- Guggenheim Fellow (1995)
- Fulbright Award (1987)
John McDowell has been a member of the faculty at IU Bloomington his entire academic career. He received a B.A. in music from Swarthmore College in 1969. He began at IU as a lecturer before being promoted to assistant professor of folklore in 1975, the same year he received a Ph.D. in anthropology from the University of Texas, Austin. He was promoted to associate professor of folklore in 1981, and recommended for tenure and appointed to the faculty of the Graduate School in 1983. He was acting chairperson of the Folklore Institute from 1989 to 1990, was promoted to professor of folklore in 1990, and was chairperson of the Folklore Institute from 1991 to 1995 and from 1999 to 2003. He was named the acting director of the Center for Latin American and Caribbean Studies in 1998, adjunct professor of anthropology and adjunct professor of Latino studies in 2002, and was chairperson of the Department of Folklore and Ethnomusicology from 2010 to 2012 and from 2015 to 2017. He continues as a professor in the Department of Folklore and Ethnomusicology, director of undergraduate studies, and editor of the Journal of Folklore Research Reviews.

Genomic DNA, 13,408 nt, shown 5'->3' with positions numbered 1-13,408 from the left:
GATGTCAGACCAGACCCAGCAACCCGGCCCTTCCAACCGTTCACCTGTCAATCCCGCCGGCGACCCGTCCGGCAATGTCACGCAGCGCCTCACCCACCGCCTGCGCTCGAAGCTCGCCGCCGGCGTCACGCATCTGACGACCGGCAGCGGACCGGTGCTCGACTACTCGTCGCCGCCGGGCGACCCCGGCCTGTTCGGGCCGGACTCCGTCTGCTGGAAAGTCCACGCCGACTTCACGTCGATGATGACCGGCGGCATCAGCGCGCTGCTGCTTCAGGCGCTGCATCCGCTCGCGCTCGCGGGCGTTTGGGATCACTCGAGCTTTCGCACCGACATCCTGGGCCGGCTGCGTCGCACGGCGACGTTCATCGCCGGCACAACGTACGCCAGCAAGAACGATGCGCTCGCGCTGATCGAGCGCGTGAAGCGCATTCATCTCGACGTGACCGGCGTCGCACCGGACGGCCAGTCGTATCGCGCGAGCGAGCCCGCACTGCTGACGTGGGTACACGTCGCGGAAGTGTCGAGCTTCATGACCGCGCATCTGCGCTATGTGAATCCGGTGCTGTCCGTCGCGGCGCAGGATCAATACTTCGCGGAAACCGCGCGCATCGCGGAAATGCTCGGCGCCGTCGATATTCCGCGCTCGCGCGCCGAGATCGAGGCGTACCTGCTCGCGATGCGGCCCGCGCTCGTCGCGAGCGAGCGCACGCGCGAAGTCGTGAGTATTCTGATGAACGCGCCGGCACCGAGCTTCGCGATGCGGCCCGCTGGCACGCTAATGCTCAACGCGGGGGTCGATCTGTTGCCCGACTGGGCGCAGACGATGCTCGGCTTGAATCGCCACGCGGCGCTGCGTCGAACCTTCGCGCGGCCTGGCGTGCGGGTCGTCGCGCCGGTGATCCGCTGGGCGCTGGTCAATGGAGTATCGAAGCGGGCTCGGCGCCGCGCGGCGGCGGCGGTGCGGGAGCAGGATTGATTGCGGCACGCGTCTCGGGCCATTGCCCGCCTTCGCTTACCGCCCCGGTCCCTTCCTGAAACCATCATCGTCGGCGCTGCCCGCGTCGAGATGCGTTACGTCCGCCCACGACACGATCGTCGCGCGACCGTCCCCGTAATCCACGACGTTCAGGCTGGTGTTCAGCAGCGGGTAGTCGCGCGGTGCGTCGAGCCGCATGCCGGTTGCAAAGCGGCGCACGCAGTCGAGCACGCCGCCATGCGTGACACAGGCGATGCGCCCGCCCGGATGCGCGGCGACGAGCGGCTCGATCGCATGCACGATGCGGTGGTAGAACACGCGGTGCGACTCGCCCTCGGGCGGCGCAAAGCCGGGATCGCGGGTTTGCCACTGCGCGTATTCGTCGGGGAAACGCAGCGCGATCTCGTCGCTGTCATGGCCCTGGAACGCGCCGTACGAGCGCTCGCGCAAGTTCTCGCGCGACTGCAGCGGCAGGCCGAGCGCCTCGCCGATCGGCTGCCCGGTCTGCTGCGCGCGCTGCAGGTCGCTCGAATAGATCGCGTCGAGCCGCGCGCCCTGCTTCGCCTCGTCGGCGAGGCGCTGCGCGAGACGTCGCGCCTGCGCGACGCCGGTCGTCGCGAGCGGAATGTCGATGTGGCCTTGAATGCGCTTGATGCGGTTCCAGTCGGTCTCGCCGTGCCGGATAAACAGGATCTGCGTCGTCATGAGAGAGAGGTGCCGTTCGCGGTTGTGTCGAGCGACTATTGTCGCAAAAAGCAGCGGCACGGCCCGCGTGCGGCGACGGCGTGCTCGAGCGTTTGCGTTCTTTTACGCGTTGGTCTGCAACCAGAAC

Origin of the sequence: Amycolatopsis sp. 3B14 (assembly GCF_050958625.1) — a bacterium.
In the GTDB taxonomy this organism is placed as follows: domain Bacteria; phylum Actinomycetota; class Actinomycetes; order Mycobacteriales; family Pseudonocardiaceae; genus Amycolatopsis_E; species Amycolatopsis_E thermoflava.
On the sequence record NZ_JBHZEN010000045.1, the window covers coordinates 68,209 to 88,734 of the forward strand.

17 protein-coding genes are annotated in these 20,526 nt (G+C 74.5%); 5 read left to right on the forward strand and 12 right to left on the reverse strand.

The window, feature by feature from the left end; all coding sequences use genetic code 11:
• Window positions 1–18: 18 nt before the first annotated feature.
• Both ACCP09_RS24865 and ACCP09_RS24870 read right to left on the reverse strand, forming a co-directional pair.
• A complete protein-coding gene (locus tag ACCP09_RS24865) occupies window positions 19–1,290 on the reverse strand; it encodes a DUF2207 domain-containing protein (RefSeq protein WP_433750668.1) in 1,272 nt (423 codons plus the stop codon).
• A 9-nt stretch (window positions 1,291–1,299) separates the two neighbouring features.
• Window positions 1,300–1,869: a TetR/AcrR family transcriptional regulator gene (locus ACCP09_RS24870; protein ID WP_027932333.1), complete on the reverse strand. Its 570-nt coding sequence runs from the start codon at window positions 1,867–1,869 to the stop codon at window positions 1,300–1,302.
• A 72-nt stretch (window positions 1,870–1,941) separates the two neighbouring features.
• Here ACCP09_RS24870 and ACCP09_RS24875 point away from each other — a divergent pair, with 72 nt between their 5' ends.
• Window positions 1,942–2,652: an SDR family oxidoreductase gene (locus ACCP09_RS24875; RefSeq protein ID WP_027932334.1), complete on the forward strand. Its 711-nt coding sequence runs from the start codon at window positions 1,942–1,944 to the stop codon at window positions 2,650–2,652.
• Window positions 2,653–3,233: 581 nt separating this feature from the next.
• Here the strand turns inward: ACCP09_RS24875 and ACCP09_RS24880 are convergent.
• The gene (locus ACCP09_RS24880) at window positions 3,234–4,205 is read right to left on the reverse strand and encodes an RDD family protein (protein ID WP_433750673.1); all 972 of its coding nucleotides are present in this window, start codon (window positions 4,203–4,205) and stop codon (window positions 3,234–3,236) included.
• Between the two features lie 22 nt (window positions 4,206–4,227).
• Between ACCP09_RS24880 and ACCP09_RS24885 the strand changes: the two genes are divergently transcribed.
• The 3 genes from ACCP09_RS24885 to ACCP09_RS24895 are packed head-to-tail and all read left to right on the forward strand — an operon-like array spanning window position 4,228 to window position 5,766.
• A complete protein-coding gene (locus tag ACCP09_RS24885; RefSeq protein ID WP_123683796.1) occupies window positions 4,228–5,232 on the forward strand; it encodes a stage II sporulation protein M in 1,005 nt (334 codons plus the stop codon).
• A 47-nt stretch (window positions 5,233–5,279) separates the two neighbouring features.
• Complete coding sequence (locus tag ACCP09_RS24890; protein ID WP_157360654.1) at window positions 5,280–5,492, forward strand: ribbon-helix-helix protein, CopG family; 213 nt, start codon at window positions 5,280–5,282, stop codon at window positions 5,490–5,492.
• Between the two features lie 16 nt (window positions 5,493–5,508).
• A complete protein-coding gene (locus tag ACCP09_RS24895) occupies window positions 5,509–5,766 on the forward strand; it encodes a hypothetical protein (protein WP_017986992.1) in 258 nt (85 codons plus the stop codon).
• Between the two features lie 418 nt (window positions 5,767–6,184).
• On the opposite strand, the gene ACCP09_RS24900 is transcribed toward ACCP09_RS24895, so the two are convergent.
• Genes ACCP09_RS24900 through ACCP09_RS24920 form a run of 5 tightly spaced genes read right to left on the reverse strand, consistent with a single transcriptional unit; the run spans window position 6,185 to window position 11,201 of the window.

McDowell’s most recent books are ¡Corrido! The Living Ballad of Mexico’s Western Coast (University of New Mexico Press, 2015) and Animal Tales from the Caribbean, collected by George List, co-edited with Juan Sebastián Rojas (IU Press, 2017). He is a member in the American Anthropological Association, the American Folklore Society, the Latin American Studies Association, and the Society for Ethnomusicology.
McDowell has received various grants, prizes, and awards throughout his career. His first being the Chicago Folklore Prize for Children’s Riddling (IU Press, 1979), followed by a Fulbright-Hays Faculty Research Abroad Fellowship in Colombia in 1978-1979, a Fulbright Lectureship in Ghana in 1987-1988, and two National Endowment for the Humanities grants in 1988 and 2001. He was named a Guggenheim Fellow in folklore and popular culture in 1995, and a Fellow of the American Folklore Society in 2004.